These days, when an announcement that there is going to be a film made, one of the first judgments that is made on whether the film is going to be good or not is based on who has been chosen to direct said film. For instance, when Justin Lin was announced to be the director of the latest in the Star Trek films there was both outrage and cautious optimism on social media. There was, however, a time when those that worked behind the camera were not so much in the public eye.
There was a time when movies were considered an art form; just as singing is heightened speech, movies were an attempt to take a story and realize it visually. That’s not meant to say that there aren't good artistic films being made today, there are.
Several weeks ago, I received an email from Joe Jordan telling me that he looked at this blog and liked what he saw. He also asked if I might be interested in reading and reviewing his new work about the films of Robert Wise. Knowing that at least two of my favorite films were directed by Mr. Wise (The Day The Earth Stood Still and Star Trek: The Motion Picture), I told him that I would be very interested in learning more about the man behind those films. I have since read the book and I’m here to say that Robert Wise: The Motion Pictures is a great work that takes an in depth look at the 40 films directed by one of the most brilliant artists in filmmaking.
Following a foreword by actor Gavin MacLeod and an introduction by Robert Wise’s nephew, Douglas E. Wise, Joe Jordan takes each film in turn and provides a brief synopsis of each followed by a detailed analysis of the aspects of the film. Many of the later films discussed also include interviews by people that worked with wise in some capacity, but mostly actors. As I read this book, it was plain to see that author Joe Jordan did some extensive homework to bring the reader a complete idea of what makes a genius film director. At the same time, the language used to provide these explanations is accessible to even the most casual film buff but are not dull as one might suspect in a work of historical significance. As I read through the book, I found that I was mesmerized and fascinated by what I read, not just for the three Science Fiction movies directed by Wise, but for all of the films covered in the book.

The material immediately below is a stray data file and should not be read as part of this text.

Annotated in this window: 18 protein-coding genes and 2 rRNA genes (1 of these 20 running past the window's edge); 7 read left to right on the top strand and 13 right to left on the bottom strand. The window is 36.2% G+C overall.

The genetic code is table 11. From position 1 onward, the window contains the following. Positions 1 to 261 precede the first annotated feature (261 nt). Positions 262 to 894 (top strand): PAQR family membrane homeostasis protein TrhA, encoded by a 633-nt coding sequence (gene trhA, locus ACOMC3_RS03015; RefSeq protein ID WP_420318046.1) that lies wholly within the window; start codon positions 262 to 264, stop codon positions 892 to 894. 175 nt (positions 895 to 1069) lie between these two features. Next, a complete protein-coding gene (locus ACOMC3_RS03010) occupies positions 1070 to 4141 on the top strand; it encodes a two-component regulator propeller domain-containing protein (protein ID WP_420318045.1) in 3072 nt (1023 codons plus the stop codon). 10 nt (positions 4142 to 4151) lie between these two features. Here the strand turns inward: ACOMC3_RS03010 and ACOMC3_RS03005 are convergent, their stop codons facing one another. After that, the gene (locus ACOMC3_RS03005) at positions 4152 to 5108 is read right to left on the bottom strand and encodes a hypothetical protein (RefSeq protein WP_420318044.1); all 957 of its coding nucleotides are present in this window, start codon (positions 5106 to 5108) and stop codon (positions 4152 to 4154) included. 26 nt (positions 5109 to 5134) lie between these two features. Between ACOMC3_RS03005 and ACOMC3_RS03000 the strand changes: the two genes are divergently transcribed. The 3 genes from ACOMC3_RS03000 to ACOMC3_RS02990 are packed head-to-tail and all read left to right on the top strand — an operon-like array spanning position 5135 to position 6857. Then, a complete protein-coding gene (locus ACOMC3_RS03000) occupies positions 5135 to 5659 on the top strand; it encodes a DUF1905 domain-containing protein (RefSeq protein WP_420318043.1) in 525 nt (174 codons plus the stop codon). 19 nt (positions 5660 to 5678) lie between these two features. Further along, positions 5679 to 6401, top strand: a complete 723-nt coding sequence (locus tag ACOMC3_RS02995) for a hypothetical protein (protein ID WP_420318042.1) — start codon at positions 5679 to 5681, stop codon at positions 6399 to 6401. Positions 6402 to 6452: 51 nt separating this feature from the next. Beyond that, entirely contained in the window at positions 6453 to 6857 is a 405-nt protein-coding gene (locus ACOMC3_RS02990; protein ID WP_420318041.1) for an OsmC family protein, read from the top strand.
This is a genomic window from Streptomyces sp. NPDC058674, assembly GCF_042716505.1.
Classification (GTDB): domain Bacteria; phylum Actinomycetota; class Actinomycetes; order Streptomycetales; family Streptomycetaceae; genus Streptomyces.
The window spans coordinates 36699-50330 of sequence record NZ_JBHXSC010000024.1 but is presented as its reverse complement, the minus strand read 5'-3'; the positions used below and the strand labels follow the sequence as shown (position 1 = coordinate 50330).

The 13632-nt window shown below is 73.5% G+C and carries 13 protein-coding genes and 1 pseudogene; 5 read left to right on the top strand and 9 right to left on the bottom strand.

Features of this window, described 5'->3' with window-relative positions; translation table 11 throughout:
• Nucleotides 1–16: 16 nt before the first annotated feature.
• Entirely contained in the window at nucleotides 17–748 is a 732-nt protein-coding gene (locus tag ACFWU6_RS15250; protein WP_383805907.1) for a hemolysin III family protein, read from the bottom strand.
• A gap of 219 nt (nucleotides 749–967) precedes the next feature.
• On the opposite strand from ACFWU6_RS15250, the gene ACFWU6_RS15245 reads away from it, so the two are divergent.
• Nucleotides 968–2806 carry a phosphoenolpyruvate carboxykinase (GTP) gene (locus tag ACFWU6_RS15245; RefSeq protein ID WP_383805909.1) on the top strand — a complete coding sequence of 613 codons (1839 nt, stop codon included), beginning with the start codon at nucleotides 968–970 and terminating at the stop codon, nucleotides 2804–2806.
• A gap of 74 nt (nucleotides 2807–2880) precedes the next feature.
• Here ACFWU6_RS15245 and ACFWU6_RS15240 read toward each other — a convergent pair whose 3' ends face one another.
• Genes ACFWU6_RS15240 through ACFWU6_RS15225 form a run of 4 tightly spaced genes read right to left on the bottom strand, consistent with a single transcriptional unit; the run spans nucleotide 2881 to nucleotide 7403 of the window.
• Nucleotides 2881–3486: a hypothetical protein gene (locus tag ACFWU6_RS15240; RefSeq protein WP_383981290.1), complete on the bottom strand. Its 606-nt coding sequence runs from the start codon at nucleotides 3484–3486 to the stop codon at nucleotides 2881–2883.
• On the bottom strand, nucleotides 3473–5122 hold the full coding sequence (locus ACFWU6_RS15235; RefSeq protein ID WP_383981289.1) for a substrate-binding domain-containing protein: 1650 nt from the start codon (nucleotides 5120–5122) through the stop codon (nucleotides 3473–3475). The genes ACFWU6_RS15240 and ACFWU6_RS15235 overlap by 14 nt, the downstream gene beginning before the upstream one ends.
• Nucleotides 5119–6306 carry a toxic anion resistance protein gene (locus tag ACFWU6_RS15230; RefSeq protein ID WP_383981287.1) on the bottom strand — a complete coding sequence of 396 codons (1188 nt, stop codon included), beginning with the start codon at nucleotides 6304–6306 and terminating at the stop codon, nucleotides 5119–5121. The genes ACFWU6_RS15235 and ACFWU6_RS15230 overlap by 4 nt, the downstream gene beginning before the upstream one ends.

What I have learned is that Robert Wise was a person who knew how to handle and work with people. He had a gift for choosing talent and locations that could bring stories alive.
In the genre of Science Fiction, Wise directed three films; along with the two mentioned earlier, there was also the film adaptation of Michael Crichton’s The Andromeda Strain. Other genres explored by Wise included horror, suspense, mystery, historical drama, and crime drama. As mentioned earlier, many of the film analyses include interviews from personalities connected with the movies. Of particular interest to fans of Star Trek is the interview of Alan Dean Foster. Fans of Sci-Fi novelizations need no introduction to Foster’s work, but the interview that is connected to Star Trek: The Motion Picture is very enlightening and surprising. If you want more on that, you’ll just have to read the book.
I was surprised at how many of the films by this director I have enjoyed over the years without even realizing who the director was. Some of those include, The Desert Rats (1953), Helen of Troy (1956), Run Silent, Run Deep (1958), West Side Story (1961), The Haunting (1963), The Sound of Music (1965), The Sand Pebbles (1966), The Andromeda Strain (1971), and The Hindenburg (1975). All Great films.
Robert Wise: The Motion Pictures by Joe Jordan is available in print version and more recently is available for the Kindle!
I give my highest recommendations for Robert Wise: The Motion Pictures for being an excellent work of film history, focusing on a great man who added to the wealth of humanity through his work behind the camera.
Well, there it is…
Edited by Benjamin Arrowood